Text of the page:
Both Ca2+-permeable and -impermeable AMPA receptors contribute to primary synaptic drive onto rat dorsal horn neurons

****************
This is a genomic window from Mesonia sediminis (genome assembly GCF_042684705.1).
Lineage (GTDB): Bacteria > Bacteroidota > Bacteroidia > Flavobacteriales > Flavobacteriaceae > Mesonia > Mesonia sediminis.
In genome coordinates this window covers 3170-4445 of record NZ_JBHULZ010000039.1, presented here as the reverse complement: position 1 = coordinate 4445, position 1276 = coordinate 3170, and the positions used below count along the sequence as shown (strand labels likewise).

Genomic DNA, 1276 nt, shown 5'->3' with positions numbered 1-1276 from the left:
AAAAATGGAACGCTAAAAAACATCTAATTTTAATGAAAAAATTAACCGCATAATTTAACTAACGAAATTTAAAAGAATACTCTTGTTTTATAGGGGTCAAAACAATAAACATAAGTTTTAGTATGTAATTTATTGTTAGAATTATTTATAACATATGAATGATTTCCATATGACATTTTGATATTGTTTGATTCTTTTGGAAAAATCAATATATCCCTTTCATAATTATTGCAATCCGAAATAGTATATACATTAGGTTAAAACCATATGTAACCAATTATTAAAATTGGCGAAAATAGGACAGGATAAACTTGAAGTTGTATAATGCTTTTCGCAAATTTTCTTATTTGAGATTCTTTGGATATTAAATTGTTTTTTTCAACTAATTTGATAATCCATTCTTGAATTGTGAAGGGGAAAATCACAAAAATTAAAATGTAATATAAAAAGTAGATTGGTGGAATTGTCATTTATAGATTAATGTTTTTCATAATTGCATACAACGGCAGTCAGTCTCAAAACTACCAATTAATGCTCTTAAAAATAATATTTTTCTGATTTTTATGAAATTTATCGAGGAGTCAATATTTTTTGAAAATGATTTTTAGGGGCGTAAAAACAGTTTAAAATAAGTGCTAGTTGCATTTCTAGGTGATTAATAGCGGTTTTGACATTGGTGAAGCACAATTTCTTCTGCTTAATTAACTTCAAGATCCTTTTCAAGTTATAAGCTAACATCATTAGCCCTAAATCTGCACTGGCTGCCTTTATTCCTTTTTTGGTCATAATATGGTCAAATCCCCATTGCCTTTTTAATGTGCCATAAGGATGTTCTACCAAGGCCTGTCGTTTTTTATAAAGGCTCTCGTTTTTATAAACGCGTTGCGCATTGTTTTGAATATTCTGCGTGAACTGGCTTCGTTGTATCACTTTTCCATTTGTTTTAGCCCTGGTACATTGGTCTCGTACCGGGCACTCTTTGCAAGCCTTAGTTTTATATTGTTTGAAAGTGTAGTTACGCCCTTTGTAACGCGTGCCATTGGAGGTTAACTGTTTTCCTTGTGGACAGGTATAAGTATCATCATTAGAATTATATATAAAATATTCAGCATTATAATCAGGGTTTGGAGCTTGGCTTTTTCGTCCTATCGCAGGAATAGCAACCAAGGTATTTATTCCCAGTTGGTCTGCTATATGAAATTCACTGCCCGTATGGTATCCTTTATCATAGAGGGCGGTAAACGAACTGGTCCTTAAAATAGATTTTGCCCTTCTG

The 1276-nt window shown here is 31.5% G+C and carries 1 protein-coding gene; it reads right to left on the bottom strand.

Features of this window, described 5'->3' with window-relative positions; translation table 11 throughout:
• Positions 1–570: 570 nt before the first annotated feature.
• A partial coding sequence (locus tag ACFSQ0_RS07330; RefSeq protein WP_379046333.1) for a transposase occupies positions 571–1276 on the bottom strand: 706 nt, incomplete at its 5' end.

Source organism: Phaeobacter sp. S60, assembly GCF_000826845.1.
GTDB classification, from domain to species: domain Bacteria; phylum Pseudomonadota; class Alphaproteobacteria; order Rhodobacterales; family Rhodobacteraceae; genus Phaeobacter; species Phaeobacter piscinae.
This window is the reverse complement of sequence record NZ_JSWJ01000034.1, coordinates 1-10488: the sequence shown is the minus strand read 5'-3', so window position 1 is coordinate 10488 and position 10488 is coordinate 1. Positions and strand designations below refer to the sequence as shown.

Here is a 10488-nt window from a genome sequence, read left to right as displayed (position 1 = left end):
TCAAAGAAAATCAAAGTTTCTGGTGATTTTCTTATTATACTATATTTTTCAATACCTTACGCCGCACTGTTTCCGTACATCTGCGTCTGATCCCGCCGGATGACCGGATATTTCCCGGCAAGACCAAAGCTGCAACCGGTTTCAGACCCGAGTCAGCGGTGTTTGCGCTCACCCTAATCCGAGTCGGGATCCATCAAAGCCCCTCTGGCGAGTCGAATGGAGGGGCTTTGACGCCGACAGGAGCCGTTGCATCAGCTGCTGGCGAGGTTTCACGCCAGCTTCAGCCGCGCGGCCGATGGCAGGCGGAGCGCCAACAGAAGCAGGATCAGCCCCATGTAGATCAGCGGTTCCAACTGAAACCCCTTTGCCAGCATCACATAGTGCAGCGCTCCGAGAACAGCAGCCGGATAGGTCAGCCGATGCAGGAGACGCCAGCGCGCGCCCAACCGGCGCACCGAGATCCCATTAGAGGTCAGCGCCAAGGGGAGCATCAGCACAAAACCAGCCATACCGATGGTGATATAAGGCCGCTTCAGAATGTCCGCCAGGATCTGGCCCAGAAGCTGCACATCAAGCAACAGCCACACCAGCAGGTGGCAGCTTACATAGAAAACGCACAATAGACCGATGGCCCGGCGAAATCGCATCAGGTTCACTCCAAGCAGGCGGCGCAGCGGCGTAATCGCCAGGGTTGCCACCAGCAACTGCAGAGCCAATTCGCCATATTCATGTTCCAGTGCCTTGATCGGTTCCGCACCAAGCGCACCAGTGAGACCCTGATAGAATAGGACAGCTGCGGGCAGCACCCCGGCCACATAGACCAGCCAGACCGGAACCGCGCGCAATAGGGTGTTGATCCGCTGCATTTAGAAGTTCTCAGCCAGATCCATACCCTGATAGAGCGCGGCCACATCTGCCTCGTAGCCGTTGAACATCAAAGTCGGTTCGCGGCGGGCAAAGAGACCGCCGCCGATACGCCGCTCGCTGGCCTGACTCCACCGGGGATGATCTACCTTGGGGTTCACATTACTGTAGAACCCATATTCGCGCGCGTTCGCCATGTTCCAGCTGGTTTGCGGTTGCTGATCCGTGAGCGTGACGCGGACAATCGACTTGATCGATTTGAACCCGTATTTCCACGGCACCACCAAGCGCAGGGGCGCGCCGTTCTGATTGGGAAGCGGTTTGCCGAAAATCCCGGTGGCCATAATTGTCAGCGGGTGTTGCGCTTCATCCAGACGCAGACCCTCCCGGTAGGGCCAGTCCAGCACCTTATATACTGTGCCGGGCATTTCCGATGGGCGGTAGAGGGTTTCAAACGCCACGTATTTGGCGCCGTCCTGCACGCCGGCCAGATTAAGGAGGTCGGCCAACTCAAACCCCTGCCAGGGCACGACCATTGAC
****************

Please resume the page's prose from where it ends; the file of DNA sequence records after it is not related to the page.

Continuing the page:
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Blockade of Ca2+-permeable AMPA receptors in the rat spinal cord diminishes the development of hyperalgesia and allodynia associated with peripheral injury. Cobalt uptake studies reveal that Ca2+-permeable AMPA receptors are expressed by some substance P receptor-expressing (NK1R+) neurons in lamina I, as well as other neurons throughout the superficial dorsal horn. Selective elimination of NK1R+ neurons in lamina I and lamina III/IV of the dorsal horn also suppresses development of hyperalgesia and allodynia. These observations raise the possibility that Ca2+-permeable AMPA receptors contribute to excitatory synaptic drive onto the NK1R+ neurons associated with allodynia and hyperalgesia. The first synapse in the pain pathway is the glutamatergic excitatory drive from the primary afferent fibres onto dorsal horn neurons. Therefore, we tested whether Ca2+-permeable AMPA receptors are located on lamina I and lamina III/IV NK1R+ neurons postsynaptic to primary afferent fibres, using inward rectification and polyamine toxins for receptor identification. We examined three different populations of dorsal horn neurons; lamina I NK1R+ neurons, including projection neurons, and non-NK1R+ (NK1R–) neurons including interneurons, and lamina III/IV NK1R+ neurons, believed to contribute to the low-threshold mechanosensory pathway. The majority of synapses in all three groups had rectification indices less than 1.0 and greater than 0.4, indicating that the AMPA receptors at these synapses are a mixture of Ca2+-permeable and -impermeable forms. Lamina III/IV NK1R+ neurons and lamina I NK1R– neurons have a significantly higher proportion of postsynaptic Ca2+-permeable AMPA receptors than lamina I NK1R+ neurons. Thus synaptically positioned Ca2+-permeable AMPA receptors directly contribute to low-threshold sensory afferent drive into the dorsal horn, and can mediate afferent input onto interneurons such as GABAergic neurons. These receptors also contribute to high-threshold primary afferent drive onto NK1R+ neurons in the superficial dorsal horn, but do so less consistently.

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